The more we were together, the more sweetly romantic we became. We walked arm in arm into Wal-Mart. He leaned down and kissed me in the supermarket. We danced to an 80s pop song in the thrift store.  I shouldn’t be surprised that the more time we spent together, the closer we grew

I’d been falling in love with him for weeks, but I knew I wasn’t supposed to mention it. One day we talked about how we’d both felt we’d never find anyone who’d love us. I used to sit in my cabin and wonder who would ever love me, he told me. My heart broke to think he could go through his life thinking no woman had ever loved him the way he wanted to be loved. Later that night, I whispered to him, Don’t think no one’s ever loved you, because I love you.

Oh no! he teased. You broke the rules. You weren’t supposed to fall in love with me, but he was clearly pleased.

The person who’d offered the van to The Man had decided not to give it up after all. The Man really wanted a minivan anyway and wasn’t too disappointed. However, he quickly realized the town we were in was a difficult place to make money from his wood carvings. He figured he could survive there, but probably wasn’t going to be able to save enough money to buy himself a minivan.

I’d planned to go to Northern New Mexico to sell jewelry and shiny rocks during the Texas spring break, then come back to town for a house sitting gig I’d gotten through a friend. The ten days of house sitting would be the last we’d see of each other for a long time.

A week before Spring Break, we got into a long conversation about our wants and needs. He said eight months was a long time to be apart. Our lives could take different paths, he told me. In eight months, I could be in Maine! Yet, he said he didn’t want to be in a relationship. It was too soon, he said, although being with me was so wonderful and easy. He asked what I wanted.

I realized I didn’t have anything to lose by putting all my cards out on the table. I like you, I told him, and I’d like to be with you. I can live my life on my own–I’ve been living my life on my own–but it’s just so hard. I want a partner, but I know that’s not what you want. I don’t want you to do anything you don’t want to do. I don’t want you to be anyone but who you are.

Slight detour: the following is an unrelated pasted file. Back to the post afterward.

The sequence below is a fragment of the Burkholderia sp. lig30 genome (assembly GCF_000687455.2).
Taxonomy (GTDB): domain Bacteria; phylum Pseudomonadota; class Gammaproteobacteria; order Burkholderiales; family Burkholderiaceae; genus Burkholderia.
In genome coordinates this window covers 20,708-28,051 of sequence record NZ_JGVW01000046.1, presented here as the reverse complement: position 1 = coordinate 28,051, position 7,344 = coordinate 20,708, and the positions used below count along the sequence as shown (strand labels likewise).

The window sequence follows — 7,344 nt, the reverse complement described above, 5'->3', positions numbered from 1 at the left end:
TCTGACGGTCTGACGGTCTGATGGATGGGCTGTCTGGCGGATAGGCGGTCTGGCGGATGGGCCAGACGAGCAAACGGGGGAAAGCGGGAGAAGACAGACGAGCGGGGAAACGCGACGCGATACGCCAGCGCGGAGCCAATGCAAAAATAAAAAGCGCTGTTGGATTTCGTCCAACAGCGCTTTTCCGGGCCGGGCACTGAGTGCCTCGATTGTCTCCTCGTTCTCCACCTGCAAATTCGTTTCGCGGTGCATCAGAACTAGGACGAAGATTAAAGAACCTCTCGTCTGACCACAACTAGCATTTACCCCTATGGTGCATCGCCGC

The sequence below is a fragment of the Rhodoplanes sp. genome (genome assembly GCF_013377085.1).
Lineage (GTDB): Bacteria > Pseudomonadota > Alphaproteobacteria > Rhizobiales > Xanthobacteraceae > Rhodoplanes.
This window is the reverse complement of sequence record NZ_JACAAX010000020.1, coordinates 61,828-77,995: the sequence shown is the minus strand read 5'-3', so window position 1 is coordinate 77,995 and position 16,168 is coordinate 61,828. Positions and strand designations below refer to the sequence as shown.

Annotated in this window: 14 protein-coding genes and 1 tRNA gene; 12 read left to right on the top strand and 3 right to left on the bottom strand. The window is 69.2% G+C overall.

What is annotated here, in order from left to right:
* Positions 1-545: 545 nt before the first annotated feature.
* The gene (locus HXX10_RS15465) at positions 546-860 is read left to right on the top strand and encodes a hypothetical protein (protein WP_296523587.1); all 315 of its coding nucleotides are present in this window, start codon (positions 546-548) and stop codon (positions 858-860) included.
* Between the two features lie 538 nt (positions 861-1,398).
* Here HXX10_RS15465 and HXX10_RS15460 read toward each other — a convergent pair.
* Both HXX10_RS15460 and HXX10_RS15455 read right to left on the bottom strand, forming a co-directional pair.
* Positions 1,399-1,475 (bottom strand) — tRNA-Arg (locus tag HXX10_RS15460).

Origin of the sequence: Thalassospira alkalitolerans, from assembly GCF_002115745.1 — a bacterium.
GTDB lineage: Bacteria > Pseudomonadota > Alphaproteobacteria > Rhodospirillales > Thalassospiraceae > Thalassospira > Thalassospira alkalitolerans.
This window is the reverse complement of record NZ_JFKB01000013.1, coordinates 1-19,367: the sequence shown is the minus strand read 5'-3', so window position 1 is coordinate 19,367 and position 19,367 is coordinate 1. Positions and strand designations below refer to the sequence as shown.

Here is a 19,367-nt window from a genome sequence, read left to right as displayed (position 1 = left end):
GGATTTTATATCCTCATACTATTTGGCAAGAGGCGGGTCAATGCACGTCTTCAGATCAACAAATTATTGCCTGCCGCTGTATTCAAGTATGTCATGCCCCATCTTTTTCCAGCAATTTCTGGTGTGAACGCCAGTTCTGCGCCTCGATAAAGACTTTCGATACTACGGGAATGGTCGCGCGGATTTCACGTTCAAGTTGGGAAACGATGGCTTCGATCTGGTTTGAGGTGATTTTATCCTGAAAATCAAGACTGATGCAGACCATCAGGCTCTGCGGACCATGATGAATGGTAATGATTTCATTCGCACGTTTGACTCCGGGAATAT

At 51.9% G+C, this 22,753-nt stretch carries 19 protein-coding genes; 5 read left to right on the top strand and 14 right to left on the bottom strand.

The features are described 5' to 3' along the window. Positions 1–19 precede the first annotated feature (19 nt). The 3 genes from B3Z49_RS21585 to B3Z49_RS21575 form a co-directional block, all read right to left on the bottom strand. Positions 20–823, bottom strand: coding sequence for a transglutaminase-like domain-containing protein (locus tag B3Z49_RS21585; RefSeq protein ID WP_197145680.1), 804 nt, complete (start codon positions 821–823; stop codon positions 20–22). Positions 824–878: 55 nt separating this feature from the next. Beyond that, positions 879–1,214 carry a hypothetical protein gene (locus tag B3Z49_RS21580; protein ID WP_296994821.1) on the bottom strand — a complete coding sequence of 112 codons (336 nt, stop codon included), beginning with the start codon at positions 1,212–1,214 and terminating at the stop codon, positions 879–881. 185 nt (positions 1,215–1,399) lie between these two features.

I left it at that and went down to my van to clean it while The Man took a nap. I thought about his belief in determinism. If we are meant to be together, we’ll be together, I thought, and he can’t do anything to stop it.

A couple of hours later, he showed up at the van. He stuck his head in the open side door and looked around.

What are you doing? I asked.

Seeing how I’m going to get all my stuff to fit in here, he said.

I was genuinely confused until he explained he did want to be with me, he did want to be in a relationship with me, he did want to go to Northern New Mexico with me. Oh happy day! (The next day was even happier when he walked up to me, looked me in the eye, and said, I love you!)

This change in his wants has brought about other changes. I reorganized my belongings and got rid of stuff I didn’t really need. The Man built a double bed for us, with storage underneath, then we moved all his things into the van too. I’m no longer single. I’m no longer a single woman traveling alone in her van. I’m now traveling with a man, my sweetheart, and his very nice dog. I called my boss in California and told him I wouldn’t be working as a camp host this summer. I’m back to selling jewelry and shiny rocks by the side of the road, and I don’t have to wear a uniform.

The new life hasn’t been without challenges. I’m not writing nearly enough, and I haven’t been promoting my book or working on a new one as I’d planned. I also have to think about another person’s (and a dog’s) wants and needs. But I will learn to work my writing into my new life, learn to compromise so we all get our most important wants and needs met.

Overall, my new life is fantastic. The Man is caring and loving and generous. He thanks me whenever I help him. He cooks breakfast every morning and tells me I’m wonderful and beautiful and interesting and smart. Life is so, so good.

* Thanks to David Bowie for the title.